decision-making perspective (namely, that although decisions vary in content,
importance, and social context, the abstract principles which guide behavior in
these choice situations are basically the same) was verified and is verifiable
through empirical investigations. The economic situation for which the
bargaining model was developed is just one type of social situation, and the
assumption of rationality is valid there as it is in non-economic social

Given the concept of social exchange, social
psychology and sociology differ from economics not in their perspective but
only in their history. The title of a „dismal science“ for economics
(Berger, 1963: 93) is just as appropriate, or inappropriate, for social
psychology and sociology. In all social interactions, an individual is forced to
choose a particular set of alternatives, and it is assumed that he makes his
decision in a manner that maximizes his expected utility.

The Nash-Solution

An excellent description of how the complex economic
man maximizes his expected utility, that is, of how a bargain is struck,
assuming rationality of the bargaining parties, is given by Schelling:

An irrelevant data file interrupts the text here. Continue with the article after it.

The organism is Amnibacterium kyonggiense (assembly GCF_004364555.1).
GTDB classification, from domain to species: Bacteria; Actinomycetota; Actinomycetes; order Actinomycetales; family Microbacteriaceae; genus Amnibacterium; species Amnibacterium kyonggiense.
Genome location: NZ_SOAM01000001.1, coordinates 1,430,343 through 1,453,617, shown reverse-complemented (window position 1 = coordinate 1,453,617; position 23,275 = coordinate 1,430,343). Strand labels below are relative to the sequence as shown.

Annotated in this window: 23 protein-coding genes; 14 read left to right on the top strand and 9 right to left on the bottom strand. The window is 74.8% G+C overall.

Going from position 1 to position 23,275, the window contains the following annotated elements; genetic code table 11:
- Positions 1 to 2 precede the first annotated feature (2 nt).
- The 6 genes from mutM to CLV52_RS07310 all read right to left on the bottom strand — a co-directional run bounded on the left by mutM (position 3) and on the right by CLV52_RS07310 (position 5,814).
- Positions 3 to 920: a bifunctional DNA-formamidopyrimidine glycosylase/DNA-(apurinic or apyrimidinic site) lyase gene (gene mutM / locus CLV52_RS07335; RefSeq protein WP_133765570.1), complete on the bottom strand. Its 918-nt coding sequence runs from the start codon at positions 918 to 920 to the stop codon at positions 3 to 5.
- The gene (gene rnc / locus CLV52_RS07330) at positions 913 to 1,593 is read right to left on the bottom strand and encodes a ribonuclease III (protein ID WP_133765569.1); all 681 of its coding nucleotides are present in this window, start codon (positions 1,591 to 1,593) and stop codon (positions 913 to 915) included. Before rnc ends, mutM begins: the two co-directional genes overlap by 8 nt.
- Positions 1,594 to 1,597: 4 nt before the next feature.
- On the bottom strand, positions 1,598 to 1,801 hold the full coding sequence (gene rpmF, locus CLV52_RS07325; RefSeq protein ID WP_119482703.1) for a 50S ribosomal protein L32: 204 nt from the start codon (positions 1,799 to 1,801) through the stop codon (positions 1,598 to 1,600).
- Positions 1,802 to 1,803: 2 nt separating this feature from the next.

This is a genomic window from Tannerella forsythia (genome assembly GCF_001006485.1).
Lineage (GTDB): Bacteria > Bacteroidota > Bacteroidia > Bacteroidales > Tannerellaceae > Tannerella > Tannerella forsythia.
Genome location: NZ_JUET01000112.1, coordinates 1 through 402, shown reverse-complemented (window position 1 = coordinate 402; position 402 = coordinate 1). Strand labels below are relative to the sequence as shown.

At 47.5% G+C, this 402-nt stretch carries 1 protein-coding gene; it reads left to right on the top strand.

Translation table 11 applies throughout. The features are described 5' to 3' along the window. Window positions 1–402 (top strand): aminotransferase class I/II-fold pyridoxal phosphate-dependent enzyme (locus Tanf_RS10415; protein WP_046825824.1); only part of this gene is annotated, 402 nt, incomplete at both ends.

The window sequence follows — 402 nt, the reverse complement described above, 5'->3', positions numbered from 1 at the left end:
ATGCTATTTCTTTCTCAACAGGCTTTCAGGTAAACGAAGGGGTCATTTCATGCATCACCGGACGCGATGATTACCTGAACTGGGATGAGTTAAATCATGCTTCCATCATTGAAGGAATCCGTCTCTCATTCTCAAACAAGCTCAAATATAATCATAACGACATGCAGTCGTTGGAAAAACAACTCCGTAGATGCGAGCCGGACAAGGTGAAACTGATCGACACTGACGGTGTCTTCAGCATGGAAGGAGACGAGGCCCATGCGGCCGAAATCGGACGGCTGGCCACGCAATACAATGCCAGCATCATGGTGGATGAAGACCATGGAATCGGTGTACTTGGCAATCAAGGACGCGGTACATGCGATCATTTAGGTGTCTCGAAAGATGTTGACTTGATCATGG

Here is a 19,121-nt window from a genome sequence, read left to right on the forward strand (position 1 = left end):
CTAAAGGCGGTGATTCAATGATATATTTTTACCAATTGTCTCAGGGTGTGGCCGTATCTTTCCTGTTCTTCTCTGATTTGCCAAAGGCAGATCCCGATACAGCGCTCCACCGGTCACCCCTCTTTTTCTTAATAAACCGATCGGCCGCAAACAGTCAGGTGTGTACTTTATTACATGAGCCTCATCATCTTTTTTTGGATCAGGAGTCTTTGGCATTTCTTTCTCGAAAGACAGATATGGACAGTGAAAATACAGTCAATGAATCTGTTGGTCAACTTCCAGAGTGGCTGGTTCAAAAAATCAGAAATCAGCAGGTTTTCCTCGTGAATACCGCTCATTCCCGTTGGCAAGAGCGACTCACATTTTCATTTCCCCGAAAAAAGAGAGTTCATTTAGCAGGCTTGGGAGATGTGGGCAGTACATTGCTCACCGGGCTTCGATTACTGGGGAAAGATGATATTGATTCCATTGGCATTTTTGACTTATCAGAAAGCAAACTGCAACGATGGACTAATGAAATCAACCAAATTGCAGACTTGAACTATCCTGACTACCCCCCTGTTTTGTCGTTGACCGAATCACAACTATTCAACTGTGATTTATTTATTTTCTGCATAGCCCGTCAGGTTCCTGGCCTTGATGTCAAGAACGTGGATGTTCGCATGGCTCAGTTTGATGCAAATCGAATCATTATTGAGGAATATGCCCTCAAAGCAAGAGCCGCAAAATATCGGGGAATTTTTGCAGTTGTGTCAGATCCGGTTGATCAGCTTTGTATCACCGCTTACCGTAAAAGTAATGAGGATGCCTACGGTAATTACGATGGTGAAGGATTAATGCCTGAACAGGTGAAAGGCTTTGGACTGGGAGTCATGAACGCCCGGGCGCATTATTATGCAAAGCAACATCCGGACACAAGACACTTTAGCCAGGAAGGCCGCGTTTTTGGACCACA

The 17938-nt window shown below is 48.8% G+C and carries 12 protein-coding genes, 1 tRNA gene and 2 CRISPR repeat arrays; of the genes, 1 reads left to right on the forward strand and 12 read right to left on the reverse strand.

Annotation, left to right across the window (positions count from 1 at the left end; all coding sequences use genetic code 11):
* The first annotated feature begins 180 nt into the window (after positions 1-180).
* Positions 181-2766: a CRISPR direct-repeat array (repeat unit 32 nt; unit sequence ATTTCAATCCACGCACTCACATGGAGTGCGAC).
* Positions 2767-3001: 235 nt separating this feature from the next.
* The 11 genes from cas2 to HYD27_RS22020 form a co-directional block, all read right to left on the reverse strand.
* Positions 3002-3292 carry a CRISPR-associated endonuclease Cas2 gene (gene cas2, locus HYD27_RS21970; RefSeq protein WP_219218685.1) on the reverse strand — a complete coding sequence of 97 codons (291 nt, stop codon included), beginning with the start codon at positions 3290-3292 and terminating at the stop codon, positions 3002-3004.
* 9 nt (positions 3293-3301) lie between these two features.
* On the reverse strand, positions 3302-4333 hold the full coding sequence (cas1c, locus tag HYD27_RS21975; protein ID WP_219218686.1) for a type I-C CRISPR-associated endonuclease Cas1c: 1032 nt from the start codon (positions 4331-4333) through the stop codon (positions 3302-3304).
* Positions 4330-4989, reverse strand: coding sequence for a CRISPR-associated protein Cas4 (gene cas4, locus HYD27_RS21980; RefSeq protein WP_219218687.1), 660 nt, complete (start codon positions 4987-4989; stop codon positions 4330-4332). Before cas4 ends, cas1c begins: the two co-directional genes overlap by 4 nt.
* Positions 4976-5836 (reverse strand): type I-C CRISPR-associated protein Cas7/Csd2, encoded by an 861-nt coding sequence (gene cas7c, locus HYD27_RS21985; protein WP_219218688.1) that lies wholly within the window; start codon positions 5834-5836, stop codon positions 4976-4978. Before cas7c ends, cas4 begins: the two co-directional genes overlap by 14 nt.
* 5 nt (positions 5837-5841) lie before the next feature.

In bargaining, each party is guided mainly by his
expectations of what the other will accept. But with each guided by
expectations and knowing that the other is too, expectations become compounded.
A bargain is struck when somebody makes a final, sufficient concession. Why
does he concede? Because he thinks, the other will not. ‘I will concede because
he won’t. He won’t because he thinks I will. He thinks I will because he thinks
I think he thinks so . . . ‚ (Schelling, 1963: 21f.).

Given that this description of the bargaining
process is adequate, we can say that the bargaining problem has an obvious,
determinable solution for fixed conflict points, in at least the case where the
bargaining situations for both parties are entirely symmetric. In this case, it
is natural to assume that the two parties will tend to equally share the net
gain since neither would be prepared to grant the other better terms than the
other would grant him.

Nash (1950) generalized this principle for the case
of asymmetric bargaining situations by postulating that the general solution of
the bargaining problem is at that point on the Edgeworth contract curve at
which the product of the utilities, which each party ascribes to his net gain
over the conflict situation, is maximized (Nash-solution). Nash assumed (in
addition to the usual assumptions of utility theory) that there is a set of
points R representing all possible bargains, where R is bounded, convex and
closed. If there is within the set R a point (uc, vc)
directing the conflict pay-off, we know that the players enter a bargain so
long as there are any points (u, v) in R both above and to the right of (uc,